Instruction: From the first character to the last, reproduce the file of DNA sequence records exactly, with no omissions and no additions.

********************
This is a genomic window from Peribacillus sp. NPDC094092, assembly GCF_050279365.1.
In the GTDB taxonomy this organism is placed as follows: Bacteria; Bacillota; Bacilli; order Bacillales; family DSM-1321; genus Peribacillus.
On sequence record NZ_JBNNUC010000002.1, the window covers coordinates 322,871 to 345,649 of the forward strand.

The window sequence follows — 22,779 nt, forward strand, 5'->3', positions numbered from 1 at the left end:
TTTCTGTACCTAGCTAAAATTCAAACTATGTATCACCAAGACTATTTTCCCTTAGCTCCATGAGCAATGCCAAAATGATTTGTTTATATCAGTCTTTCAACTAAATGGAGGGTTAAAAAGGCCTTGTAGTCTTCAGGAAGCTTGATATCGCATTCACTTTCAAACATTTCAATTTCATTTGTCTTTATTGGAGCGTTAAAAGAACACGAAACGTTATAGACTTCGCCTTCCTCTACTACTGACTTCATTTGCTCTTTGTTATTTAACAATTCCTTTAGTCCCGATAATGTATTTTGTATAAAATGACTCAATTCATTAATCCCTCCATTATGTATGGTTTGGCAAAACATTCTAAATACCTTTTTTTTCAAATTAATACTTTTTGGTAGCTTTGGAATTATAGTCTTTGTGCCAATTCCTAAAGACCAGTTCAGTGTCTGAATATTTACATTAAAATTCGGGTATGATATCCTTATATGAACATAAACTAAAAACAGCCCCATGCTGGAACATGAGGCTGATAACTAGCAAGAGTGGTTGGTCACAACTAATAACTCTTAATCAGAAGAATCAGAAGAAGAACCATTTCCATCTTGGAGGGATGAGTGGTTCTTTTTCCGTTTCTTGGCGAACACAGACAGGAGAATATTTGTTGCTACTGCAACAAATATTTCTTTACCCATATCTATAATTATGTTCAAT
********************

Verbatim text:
This is a genomic window from Peribacillus sp. NPDC094092, assembly GCF_050279365.1.
In the GTDB taxonomy this organism is placed as follows: Bacteria; Bacillota; Bacilli; order Bacillales; family DSM-1321; genus Peribacillus.
On sequence record NZ_JBNNUC010000002.1, the window covers coordinates 322,871 to 345,649 of the forward strand.

The window sequence follows — 22,779 nt, forward strand, 5'->3', positions numbered from 1 at the left end:
TTTCTGTACCTAGCTAAAATTCAAACTATGTATCACCAAGACTATTTTCCCTTAGCTCCATGAGCAATGCCAAAATGATTTGTTTATATCAGTCTTTCAACTAAATGGAGGGTTAAAAAGGCCTTGTAGTCTTCAGGAAGCTTGATATCGCATTCACTTTCAAACATTTCAATTTCATTTGTCTTTATTGGAGCGTTAAAAGAACACGAAACGTTATAGACTTCGCCTTCCTCTACTACTGACTTCATTTGCTCTTTGTTATTTAACAATTCCTTTAGTCCCGATAATGTATTTTGTATAAAATGACTCAATTCATTAATCCCTCCATTATGTATGGTTTGGCAAAACATTCTAAATACCTTTTTTTTCAAATTAATACTTTTTGGTAGCTTTGGAATTATAGTCTTTGTGCCAATTCCTAAAGACCAGTTCAGTGTCTGAATATTTACATTAAAATTCGGGTATGATATCCTTATATGAACATAAACTAAAAACAGCCCCATGCTGGAACATGAGGCTGATAACTAGCAAGAGTGGTTGGTCACAACTAATAACTCTTAATCAGAAGAATCAGAAGAAGAACCATTTCCATCTTGGAGGGATGAGTGGTTCTTTTTCCGTTTCTTGGCGAACACAGACAGGAGAATATTTGTTGCTACTGCAACAAATATTTCTTTACCCATATCTATAATTATGTTCAAT